Wants to impose centralized gov. rather than the indirect rule of previous eras Needed to control Constantinople Used artillery and human wave attacks to take the city after two years of siege German artillerist turned down by Byz. Hired by Ottomans Last Byzantine Emperor Constantine XI died in combat on the steps of his palace Ottomans take Constantinople in 1453 and begin looking deeper into Europe End of the Byzantine Empire End of the last bastion of the old Roman Empire



23 Limits of Chinese Imperialism
Buddhist Millenarianism Loss of half the population by plague Rest of pop. overworked to keep infrastructure intact (communication) Rebellious peasants Blame Mongol overlords Peasant revolt led by solder Zhu Yuanzhang Est. Ming dynasty Challenged power of Confucian elite and instituted expansionist policies


25 Zheng He Ming Admiral Zheng He sails massive fleet around Indian and Pacific Oceans (1405) Largest fleet the world had ever seen Most advanced ships in the world Need to solidify empire at home led to abandonment of naval expansion Confucian scholars come back into power Probably good decision—all sea-based Empires in last 500 years have crumbled China is still a power May have landed in S. America or Antarctica, but there is no verifiable evidence to prove it




29 European Oceanic Imperialism
European merchants seeking access to Indian Ocean to bypass Ottoman middlemen Spices from Sri Lanka and Indonesia most valuable commodities in the world Going through Ottomans siphoned off most of the profits in the spice trade European ocean navigation very limited Atlantic fixed wind system vs. Indian seasonal monsoon winds

30 Portuguese Navigation
Interested in accessing W. African gold markets Also discovered slave markets African slaves became most important product out of W. Africa Explored to discover if Indian Ocean was actually landlocked Vasco da Gama sailed around Cape of Good Hope 1500 to reach India Led to Portuguese domination of spice trade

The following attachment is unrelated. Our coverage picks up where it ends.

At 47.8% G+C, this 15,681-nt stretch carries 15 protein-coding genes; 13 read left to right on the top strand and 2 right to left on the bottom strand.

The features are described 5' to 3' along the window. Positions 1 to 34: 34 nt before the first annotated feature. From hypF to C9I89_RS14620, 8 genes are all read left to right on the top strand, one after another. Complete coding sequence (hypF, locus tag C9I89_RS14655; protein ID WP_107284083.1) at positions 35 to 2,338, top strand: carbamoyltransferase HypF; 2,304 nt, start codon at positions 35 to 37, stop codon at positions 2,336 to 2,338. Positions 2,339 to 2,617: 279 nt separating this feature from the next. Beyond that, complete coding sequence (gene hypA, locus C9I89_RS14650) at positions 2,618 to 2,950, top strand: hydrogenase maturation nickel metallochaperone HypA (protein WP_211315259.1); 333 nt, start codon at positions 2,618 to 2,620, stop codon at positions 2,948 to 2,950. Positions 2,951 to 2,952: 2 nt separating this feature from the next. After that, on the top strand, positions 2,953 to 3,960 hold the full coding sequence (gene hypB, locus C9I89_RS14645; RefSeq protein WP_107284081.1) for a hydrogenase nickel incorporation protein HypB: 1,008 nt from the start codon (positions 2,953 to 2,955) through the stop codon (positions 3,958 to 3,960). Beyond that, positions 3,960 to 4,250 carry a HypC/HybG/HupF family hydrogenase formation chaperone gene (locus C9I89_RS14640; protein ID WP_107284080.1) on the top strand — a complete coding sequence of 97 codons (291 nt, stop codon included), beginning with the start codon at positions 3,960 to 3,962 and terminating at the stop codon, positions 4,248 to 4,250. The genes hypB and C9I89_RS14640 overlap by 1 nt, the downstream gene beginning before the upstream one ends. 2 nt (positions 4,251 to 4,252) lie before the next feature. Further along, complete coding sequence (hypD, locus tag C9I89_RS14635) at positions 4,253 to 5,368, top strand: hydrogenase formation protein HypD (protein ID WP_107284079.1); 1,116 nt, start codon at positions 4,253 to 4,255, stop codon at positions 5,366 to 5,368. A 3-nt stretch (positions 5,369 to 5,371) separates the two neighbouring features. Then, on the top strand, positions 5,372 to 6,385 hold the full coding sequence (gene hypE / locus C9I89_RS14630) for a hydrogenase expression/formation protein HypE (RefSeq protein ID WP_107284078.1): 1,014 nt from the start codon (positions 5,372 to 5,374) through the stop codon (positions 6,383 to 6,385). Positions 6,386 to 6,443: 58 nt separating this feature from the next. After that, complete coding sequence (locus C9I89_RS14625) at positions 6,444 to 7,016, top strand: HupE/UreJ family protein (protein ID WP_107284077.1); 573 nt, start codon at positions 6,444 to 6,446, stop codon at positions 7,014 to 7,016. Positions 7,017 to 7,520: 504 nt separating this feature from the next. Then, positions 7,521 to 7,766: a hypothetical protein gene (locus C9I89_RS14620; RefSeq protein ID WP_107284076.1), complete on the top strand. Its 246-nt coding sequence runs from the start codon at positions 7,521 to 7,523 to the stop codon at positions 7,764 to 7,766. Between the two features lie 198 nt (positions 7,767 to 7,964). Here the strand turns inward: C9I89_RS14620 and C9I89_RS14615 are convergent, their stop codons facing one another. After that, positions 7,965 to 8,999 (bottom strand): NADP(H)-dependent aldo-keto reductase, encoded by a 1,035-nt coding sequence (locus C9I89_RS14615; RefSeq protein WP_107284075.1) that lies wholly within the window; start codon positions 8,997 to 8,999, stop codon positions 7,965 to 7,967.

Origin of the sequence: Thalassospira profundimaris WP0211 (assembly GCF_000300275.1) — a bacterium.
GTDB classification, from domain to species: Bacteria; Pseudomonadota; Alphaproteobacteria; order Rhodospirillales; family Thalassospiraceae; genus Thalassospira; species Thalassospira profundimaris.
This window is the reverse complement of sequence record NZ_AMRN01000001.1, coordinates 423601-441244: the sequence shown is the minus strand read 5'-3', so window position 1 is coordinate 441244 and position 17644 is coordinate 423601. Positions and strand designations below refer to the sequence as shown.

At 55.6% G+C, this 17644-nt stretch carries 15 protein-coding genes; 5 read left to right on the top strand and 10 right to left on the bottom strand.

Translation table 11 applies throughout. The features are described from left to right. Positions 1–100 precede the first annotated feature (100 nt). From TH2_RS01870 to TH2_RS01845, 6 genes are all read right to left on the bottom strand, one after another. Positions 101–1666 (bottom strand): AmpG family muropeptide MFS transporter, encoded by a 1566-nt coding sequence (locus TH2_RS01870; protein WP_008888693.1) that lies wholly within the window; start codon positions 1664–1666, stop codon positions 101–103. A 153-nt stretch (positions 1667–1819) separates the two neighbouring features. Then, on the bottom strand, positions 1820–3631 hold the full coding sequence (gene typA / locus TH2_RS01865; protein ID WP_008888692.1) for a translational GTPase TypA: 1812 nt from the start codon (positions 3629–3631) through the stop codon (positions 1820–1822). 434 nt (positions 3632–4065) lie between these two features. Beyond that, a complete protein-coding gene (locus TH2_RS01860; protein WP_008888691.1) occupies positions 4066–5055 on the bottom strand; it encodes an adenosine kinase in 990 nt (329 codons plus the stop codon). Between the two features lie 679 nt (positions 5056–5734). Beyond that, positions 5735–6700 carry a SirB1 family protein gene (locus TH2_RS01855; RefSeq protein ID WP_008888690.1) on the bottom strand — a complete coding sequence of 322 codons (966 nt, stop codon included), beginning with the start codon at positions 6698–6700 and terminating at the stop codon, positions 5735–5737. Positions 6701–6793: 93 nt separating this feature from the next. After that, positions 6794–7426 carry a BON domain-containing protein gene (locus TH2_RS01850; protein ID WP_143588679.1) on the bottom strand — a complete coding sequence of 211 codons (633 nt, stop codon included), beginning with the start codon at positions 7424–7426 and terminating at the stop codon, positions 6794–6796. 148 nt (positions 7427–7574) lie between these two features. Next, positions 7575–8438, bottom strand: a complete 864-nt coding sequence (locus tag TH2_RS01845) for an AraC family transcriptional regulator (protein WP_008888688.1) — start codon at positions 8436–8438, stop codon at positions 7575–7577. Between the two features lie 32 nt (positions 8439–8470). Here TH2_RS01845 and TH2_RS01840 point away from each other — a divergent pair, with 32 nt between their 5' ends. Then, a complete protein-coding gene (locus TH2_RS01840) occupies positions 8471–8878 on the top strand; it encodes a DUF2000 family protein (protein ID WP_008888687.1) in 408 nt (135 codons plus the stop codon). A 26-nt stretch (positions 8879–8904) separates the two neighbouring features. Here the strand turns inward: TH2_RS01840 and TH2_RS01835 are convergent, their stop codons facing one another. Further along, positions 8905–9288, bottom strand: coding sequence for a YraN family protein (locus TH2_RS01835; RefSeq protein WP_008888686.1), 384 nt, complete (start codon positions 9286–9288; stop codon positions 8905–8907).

31 Cristophero Columbo Genoese merchant looking to reach India by sailing west Financed by Italian bankers Supplied by Spanish monarchs Isabella of Castille and Ferdinand of Aragon Spain recently unified after completion of Reconquista in 1492 and looking to challenge Portuguese power Discovered fast reliable routes across Atlantic Charted Atlantic currents and winds Died believing that the islands he landed on in the Caribbean were part of Indonesia

32 European Outlook c. 1500 Problems Positives
Famine because of labor shortages Ottomans slowly pushing into Europe from the Balkans, threatening Christian Europe Thule raiders obliterated Norse Greenland Positives Plague deaths opened made skill more important than class or blood for social advancement “Virtue is the sole and unique nobility” –Venetian Coat of Arms (only true in W. Europe—class divisions actually solidified in E. Europe)

33 European Renaissance Art and culture focus on classical learning of Greek and Rome Rise of Humanism Celebration of humanity rather than the divine “Man is the measure of all things” Study of /interest in texts and places outside the Christian world

34 Nation-state System in Europe
15th Century saw rise of nationalism in Europe People identified selves as “French” or “English” first, rather than as “Christians” Vernacular languages Universities Patron Saints National sovereignty Rejection of supranational authorities like the Holy Roman Emperor or the Pope Paper allowed for faster/more efficient communication from central authority Rise of power of central state (kings) and decrease in power of local authorities (nobles)

35 Beginnings of a World System
By end of the 15th Century, sea power linked the world Frontier Africa and America linked to pop. centers in Asia and Europe Atlantic trade linked with Indian Ocean trade Technology, culture, ideas, and ecology exchanged faster than ever before Massive changes in the world as a whole